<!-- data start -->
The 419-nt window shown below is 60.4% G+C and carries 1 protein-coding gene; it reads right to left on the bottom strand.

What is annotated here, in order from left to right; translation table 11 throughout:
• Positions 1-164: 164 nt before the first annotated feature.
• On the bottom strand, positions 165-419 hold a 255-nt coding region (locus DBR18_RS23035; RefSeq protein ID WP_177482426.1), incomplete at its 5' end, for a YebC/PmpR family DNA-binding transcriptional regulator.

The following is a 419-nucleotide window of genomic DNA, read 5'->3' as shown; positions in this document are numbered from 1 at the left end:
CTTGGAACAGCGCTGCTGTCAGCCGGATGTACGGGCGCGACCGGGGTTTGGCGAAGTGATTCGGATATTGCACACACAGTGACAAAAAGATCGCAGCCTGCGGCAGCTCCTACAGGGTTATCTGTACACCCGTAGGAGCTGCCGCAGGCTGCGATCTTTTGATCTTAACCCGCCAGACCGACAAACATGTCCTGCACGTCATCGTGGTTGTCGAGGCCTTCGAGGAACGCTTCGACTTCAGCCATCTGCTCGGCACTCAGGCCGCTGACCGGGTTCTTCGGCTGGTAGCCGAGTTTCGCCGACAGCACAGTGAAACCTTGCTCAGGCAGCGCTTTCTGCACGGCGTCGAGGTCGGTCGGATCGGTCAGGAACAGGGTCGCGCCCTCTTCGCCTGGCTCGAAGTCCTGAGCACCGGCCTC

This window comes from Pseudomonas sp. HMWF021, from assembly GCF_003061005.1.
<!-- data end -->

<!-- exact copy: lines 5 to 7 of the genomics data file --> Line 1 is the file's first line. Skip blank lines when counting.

The following is a 419-nucleotide window of genomic DNA, read 5'->3' as shown; positions in this document are numbered from 1 at the left end:
CTTGGAACAGCGCTGCTGTCAGCCGGATGTACGGGCGCGACCGGGGTTTGGCGAAGTGATTCGGATATTGCACACACAGTGACAAAAAGATCGCAGCCTGCGGCAGCTCCTACAGGGTTATCTGTACACCCGTAGGAGCTGCCGCAGGCTGCGATCTTTTGATCTTAACCCGCCAGACCGACAAACATGTCCTGCACGTCATCGTGGTTGTCGAGGCCTTCGAGGAACGCTTCGACTTCAGCCATCTGCTCGGCACTCAGGCCGCTGACCGGGTTCTTCGGCTGGTAGCCGAGTTTCGCCGACAGCACAGTGAAACCTTGCTCAGGCAGCGCTTTCTGCACGGCGTCGAGGTCGGTCGGATCGGTCAGGAACAGGGTCGCGCCCTCTTCGCCTGGCTCGAAGTCCTGAGCACCGGCCTC

This window comes from Pseudomonas sp. HMWF021, from assembly GCF_003061005.1.